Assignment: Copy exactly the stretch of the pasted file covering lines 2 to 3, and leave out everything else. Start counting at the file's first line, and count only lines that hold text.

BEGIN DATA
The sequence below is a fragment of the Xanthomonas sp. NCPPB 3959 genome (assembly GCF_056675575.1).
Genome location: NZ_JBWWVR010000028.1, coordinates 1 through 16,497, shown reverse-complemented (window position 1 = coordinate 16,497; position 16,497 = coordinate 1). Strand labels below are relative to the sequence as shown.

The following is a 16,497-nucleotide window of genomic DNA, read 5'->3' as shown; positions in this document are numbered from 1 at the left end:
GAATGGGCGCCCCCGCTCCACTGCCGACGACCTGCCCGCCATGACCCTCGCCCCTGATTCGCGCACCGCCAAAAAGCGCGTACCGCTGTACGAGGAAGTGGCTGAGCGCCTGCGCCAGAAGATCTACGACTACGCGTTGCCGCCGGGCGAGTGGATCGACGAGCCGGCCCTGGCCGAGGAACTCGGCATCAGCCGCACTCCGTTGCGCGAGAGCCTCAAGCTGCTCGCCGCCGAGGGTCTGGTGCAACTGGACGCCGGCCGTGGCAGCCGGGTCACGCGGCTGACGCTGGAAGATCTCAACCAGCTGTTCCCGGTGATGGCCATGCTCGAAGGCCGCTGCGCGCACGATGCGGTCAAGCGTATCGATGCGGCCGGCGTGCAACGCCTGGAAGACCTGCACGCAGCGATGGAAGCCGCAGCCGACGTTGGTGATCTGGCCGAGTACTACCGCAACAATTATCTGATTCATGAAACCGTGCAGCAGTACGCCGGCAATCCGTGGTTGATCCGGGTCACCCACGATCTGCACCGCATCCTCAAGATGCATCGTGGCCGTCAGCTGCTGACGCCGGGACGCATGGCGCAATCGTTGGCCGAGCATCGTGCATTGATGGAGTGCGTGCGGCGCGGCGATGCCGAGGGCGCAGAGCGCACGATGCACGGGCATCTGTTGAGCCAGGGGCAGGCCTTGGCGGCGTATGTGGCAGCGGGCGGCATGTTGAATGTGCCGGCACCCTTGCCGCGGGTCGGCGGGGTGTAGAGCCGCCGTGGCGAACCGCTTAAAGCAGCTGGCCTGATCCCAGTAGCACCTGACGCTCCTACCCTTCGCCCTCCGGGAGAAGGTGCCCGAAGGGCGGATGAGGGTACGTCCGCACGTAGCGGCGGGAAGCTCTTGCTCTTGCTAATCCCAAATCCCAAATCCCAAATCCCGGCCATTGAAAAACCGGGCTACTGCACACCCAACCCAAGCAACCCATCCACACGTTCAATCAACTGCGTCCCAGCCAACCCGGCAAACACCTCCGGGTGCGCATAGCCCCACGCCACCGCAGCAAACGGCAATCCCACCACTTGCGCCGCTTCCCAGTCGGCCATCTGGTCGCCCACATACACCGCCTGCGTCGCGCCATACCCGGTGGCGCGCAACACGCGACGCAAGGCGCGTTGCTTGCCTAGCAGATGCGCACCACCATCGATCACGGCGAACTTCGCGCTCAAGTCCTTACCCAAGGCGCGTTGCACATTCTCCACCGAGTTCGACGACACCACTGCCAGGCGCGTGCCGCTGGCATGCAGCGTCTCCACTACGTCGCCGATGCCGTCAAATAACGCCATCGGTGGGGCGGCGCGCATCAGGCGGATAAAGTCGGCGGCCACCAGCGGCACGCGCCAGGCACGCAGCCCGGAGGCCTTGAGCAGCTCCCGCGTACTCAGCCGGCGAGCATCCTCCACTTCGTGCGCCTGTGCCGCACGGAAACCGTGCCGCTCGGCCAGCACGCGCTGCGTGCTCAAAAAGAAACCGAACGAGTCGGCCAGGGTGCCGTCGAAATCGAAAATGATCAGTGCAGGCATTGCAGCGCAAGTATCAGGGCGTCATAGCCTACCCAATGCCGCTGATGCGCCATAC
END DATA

Genome location: NZ_JBWWVR010000028.1, coordinates 1 through 16,497, shown reverse-complemented (window position 1 = coordinate 16,497; position 16,497 = coordinate 1). Strand labels below are relative to the sequence as shown.

The following is a 16,497-nucleotide window of genomic DNA, read 5'->3' as shown; positions in this document are numbered from 1 at the left end: